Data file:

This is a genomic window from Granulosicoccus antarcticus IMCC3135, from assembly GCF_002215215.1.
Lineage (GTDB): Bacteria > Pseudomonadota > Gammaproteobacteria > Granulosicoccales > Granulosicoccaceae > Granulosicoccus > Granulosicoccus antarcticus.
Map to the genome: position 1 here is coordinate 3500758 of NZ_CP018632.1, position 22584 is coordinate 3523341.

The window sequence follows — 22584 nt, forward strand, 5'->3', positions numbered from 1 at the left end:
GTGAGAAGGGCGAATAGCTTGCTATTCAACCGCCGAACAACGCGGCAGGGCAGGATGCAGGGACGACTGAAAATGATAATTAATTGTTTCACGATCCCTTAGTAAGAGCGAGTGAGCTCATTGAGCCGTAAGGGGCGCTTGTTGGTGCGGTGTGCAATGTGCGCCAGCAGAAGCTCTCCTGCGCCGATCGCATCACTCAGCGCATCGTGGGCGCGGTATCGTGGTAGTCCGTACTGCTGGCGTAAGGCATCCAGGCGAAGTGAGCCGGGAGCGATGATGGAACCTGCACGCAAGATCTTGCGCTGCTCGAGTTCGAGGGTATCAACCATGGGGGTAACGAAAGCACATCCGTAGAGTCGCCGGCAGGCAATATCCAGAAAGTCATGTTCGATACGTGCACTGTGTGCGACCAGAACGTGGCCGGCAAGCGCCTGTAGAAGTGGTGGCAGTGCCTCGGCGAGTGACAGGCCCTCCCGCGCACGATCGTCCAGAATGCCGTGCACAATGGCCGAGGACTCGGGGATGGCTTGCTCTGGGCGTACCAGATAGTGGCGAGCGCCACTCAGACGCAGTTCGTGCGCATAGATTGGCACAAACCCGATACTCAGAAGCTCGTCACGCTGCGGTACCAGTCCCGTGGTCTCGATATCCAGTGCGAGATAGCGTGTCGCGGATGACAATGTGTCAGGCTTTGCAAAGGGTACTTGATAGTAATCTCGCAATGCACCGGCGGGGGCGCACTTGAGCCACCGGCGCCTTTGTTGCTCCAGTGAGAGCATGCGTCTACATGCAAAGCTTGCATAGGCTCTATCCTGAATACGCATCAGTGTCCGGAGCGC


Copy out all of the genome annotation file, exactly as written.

This is a genomic window from Granulosicoccus antarcticus IMCC3135, from assembly GCF_002215215.1.
Lineage (GTDB): Bacteria > Pseudomonadota > Gammaproteobacteria > Granulosicoccales > Granulosicoccaceae > Granulosicoccus > Granulosicoccus antarcticus.
Map to the genome: position 1 here is coordinate 3500758 of NZ_CP018632.1, position 22584 is coordinate 3523341.

The window sequence follows — 22584 nt, forward strand, 5'->3', positions numbered from 1 at the left end:
GTGAGAAGGGCGAATAGCTTGCTATTCAACCGCCGAACAACGCGGCAGGGCAGGATGCAGGGACGACTGAAAATGATAATTAATTGTTTCACGATCCCTTAGTAAGAGCGAGTGAGCTCATTGAGCCGTAAGGGGCGCTTGTTGGTGCGGTGTGCAATGTGCGCCAGCAGAAGCTCTCCTGCGCCGATCGCATCACTCAGCGCATCGTGGGCGCGGTATCGTGGTAGTCCGTACTGCTGGCGTAAGGCATCCAGGCGAAGTGAGCCGGGAGCGATGATGGAACCTGCACGCAAGATCTTGCGCTGCTCGAGTTCGAGGGTATCAACCATGGGGGTAACGAAAGCACATCCGTAGAGTCGCCGGCAGGCAATATCCAGAAAGTCATGTTCGATACGTGCACTGTGTGCGACCAGAACGTGGCCGGCAAGCGCCTGTAGAAGTGGTGGCAGTGCCTCGGCGAGTGACAGGCCCTCCCGCGCACGATCGTCCAGAATGCCGTGCACAATGGCCGAGGACTCGGGGATGGCTTGCTCTGGGCGTACCAGATAGTGGCGAGCGCCACTCAGACGCAGTTCGTGCGCATAGATTGGCACAAACCCGATACTCAGAAGCTCGTCACGCTGCGGTACCAGTCCCGTGGTCTCGATATCCAGTGCGAGATAGCGTGTCGCGGATGACAATGTGTCAGGCTTTGCAAAGGGTACTTGATAGTAATCTCGCAATGCACCGGCGGGGGCGCACTTGAGCCACCGGCGCCTTTGTTGCTCCAGTGAGAGCATGCGTCTACATGCAAAGCTTGCATAGGCTCTATCCTGAATACGCATCAGTGTCCGGAGCGC